SINGAPORE: The Monetary Authority of Singapore (MAS) has ordered DBS and Citibank to conduct “a thorough investigation” following an hours-long outage of key financial services over the weekend.
In response to CNA queries, MAS said on Thursday (Oct 19) that unscheduled downtime for a critical service affecting a bank’s operations or service to customers must not exceed four hours within any 12-month period.
It noted that the banks were not able to fully recover their systems within the required timeframe.
“MAS has instructed both banks to conduct a thorough investigation on why they were not able to do so, and will take appropriate supervisory actions after gathering the necessary facts,” a spokesperson said.
The service interruption on Saturday was caused by a technical issue with the cooling system at a data centre used by DBS and Citibank, according to data centre provider Equinix.
The issue with the chilled water system, which occurred during a planned system upgrade, raised temperatures in some of the halls in the data centre, affecting equipment and customer operations.
This caused DBS and Citibank online banking and payment services to go offline from around 3pm on Saturday, with services only fully resuming on Sunday morning.
DBS services such as DBS/POSB digibank, DBS PayLah! and ATM banking were disrupted.
Citibank services – including the use of Citi Credit Cards, PayNow and investments via the Citi mobile app or Citibank Online – were also affected.
DBS said on Thursday that its services were progressively restored from 7pm on Saturday, with corporate internet banking recovering just after 7pm and most ATMs up and running by around 8.30pm.
“We have robust business recovery plans in place and have data centres islandwide. In this instance, the rapid overheating of the data centre triggered an abrupt shutdown of our systems, which delayed the full recovery process,” a DBS spokesperson said.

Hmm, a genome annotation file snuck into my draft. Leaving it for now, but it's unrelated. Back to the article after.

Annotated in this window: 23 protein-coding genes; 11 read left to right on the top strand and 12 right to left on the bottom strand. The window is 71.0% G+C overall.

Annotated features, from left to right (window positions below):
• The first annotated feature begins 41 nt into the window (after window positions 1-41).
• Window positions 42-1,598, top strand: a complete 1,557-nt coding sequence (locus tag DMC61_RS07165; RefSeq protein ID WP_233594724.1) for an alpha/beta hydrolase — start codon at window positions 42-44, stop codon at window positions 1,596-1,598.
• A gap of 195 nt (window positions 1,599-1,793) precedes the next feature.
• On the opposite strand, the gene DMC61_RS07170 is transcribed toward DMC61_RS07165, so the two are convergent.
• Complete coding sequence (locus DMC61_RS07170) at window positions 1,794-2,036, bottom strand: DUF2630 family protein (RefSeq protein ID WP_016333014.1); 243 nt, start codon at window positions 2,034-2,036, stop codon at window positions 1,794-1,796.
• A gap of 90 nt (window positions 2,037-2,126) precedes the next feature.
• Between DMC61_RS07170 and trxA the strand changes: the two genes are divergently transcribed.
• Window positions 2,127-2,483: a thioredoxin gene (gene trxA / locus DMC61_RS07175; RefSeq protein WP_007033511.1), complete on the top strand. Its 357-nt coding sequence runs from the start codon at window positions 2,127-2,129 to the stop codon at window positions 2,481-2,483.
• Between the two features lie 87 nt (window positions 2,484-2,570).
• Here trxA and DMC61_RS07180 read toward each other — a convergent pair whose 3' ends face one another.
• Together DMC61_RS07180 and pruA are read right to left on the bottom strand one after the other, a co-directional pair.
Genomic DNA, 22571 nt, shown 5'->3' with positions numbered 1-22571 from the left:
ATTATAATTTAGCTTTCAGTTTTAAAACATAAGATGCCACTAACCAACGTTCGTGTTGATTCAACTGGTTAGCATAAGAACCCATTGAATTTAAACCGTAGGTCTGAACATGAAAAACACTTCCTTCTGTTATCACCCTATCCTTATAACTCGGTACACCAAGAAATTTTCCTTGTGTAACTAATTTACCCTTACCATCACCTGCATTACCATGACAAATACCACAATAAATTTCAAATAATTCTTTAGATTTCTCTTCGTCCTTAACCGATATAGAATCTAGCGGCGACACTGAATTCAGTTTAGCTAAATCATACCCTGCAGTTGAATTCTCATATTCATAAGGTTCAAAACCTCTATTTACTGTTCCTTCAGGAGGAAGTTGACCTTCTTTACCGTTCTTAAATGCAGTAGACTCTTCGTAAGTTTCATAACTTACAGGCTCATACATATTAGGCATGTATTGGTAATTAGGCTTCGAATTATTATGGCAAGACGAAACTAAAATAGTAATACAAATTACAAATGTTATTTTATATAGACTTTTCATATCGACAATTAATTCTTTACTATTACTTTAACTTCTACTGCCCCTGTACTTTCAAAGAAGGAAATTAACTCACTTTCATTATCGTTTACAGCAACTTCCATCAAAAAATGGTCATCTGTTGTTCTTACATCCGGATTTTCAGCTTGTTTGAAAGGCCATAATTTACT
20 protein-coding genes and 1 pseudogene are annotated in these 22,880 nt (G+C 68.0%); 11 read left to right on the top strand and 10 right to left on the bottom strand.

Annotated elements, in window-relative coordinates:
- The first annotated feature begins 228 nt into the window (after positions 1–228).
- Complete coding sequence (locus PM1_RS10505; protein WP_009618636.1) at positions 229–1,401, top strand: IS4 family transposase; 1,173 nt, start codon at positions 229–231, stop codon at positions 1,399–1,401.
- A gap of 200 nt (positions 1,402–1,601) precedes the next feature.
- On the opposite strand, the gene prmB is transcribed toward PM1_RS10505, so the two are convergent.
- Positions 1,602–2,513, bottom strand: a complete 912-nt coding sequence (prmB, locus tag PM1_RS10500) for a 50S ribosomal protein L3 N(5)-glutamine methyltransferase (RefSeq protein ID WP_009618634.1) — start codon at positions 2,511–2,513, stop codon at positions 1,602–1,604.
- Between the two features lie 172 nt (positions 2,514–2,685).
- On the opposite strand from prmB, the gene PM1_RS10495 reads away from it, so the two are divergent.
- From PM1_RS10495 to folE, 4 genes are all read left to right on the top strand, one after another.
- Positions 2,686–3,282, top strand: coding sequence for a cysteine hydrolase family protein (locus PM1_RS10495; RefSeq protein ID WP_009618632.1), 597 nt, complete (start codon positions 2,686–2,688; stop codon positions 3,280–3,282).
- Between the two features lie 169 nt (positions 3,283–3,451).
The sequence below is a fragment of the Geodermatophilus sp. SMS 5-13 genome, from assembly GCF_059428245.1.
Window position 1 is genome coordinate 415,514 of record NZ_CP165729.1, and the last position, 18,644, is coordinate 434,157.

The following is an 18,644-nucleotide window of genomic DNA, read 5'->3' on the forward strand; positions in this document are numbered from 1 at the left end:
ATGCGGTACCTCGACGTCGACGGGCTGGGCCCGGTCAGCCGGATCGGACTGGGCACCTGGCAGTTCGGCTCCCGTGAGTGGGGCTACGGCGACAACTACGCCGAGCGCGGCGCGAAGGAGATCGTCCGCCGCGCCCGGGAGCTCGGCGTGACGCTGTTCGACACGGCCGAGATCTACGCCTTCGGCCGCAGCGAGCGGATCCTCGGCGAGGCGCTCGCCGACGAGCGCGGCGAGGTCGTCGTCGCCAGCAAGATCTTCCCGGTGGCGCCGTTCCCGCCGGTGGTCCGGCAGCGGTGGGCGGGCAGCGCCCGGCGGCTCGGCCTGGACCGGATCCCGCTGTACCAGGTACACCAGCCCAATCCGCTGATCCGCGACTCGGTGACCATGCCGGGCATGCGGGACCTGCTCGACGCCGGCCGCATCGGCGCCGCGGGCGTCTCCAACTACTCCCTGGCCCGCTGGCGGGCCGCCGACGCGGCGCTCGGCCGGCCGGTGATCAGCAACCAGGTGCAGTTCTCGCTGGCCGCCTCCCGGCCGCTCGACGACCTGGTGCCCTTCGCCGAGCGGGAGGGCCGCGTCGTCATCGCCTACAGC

In a statement issued on Wednesday, a Citibank spokesperson confirmed that all services were fully restored by Sunday morning.
“All applications have now been recovered and functionalities tested, and we continue to engage with regulators as needed.
“Citi places great importance on the resilience of our infrastructure, and we will use the lessons from this incident to continually improve. We extend our appreciation to our customers for their patience and understanding,” said the bank.
USE ALTERNATIVE PAYMENT METHODS, CARRY CASH
MAS said that it does not have oversight of data centres but instead expects banks to establish contractual agreements with data centre providers that incorporate its requirements on system availability. The authority added that it requires all banks to ensure that “their critical systems and services to customers are resilient to disruption”.
Apart from the limit on the duration of unscheduled downtime, banks are required to have back-up data centres and systems in place.
They should also test them periodically to ensure that critical systems and services can be restored within four hours following an outage, the MAS said.
MAS recognised that both DBS and Citibank had activated their back-up data centres when their primary data centres failed to perform normally on Saturday.
However, both were still unable to fully recover their systems within the required timeframe. As no IT system is infallible, both banks and customers should have contingency measures in case of service disruptions caused by IT outages, the MAS said. “The banks activated contingency measures such as extension of branch hours and alternative arrangements for credit card transactions, to reduce the impact on customers,” said MAS.
“Customers can benefit from having alternative payment providers and carrying some cash as a contingency. During this recent service disruption, many affected customers with alternative payment providers were able to switch to those or to using cash, minimising inconvenience.”